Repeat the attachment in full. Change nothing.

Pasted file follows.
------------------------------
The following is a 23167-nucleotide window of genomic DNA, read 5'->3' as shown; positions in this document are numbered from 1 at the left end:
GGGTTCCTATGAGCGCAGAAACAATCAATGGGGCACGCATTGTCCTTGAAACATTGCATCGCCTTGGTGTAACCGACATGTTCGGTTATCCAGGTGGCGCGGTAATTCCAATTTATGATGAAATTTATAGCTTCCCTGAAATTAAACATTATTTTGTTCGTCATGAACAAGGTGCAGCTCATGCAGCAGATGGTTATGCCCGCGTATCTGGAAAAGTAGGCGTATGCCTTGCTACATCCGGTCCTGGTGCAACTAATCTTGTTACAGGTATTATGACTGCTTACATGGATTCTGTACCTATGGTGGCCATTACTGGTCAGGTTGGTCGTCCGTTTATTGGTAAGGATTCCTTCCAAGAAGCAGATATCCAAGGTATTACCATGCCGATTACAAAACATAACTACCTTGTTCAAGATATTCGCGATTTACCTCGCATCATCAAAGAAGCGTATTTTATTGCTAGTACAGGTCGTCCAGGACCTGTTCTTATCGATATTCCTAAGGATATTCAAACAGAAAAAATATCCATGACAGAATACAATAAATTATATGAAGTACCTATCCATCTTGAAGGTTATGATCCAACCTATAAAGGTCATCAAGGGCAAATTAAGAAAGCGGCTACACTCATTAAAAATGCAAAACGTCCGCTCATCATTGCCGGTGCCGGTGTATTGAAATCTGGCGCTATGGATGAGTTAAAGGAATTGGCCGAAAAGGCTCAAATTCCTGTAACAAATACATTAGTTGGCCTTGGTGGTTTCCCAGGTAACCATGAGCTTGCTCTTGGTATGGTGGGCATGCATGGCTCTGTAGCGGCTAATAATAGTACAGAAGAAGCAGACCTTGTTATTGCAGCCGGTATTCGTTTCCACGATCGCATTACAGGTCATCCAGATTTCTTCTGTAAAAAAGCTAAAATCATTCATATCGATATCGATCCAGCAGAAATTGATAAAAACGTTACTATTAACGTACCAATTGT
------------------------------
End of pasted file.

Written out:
The following is a 23167-nucleotide window of genomic DNA, read 5'->3' as shown; positions in this document are numbered from 1 at the left end:
GGGTTCCTATGAGCGCAGAAACAATCAATGGGGCACGCATTGTCCTTGAAACATTGCATCGCCTTGGTGTAACCGACATGTTCGGTTATCCAGGTGGCGCGGTAATTCCAATTTATGATGAAATTTATAGCTTCCCTGAAATTAAACATTATTTTGTTCGTCATGAACAAGGTGCAGCTCATGCAGCAGATGGTTATGCCCGCGTATCTGGAAAAGTAGGCGTATGCCTTGCTACATCCGGTCCTGGTGCAACTAATCTTGTTACAGGTATTATGACTGCTTACATGGATTCTGTACCTATGGTGGCCATTACTGGTCAGGTTGGTCGTCCGTTTATTGGTAAGGATTCCTTCCAAGAAGCAGATATCCAAGGTATTACCATGCCGATTACAAAACATAACTACCTTGTTCAAGATATTCGCGATTTACCTCGCATCATCAAAGAAGCGTATTTTATTGCTAGTACAGGTCGTCCAGGACCTGTTCTTATCGATATTCCTAAGGATATTCAAACAGAAAAAATATCCATGACAGAATACAATAAATTATATGAAGTACCTATCCATCTTGAAGGTTATGATCCAACCTATAAAGGTCATCAAGGGCAAATTAAGAAAGCGGCTACACTCATTAAAAATGCAAAACGTCCGCTCATCATTGCCGGTGCCGGTGTATTGAAATCTGGCGCTATGGATGAGTTAAAGGAATTGGCCGAAAAGGCTCAAATTCCTGTAACAAATACATTAGTTGGCCTTGGTGGTTTCCCAGGTAACCATGAGCTTGCTCTTGGTATGGTGGGCATGCATGGCTCTGTAGCGGCTAATAATAGTACAGAAGAAGCAGACCTTGTTATTGCAGCCGGTATTCGTTTCCACGATCGCATTACAGGTCATCCAGATTTCTTCTGTAAAAAAGCTAAAATCATTCATATCGATATCGATCCAGCAGAAATTGATAAAAACGTTACTATTAACGTACCAATTGT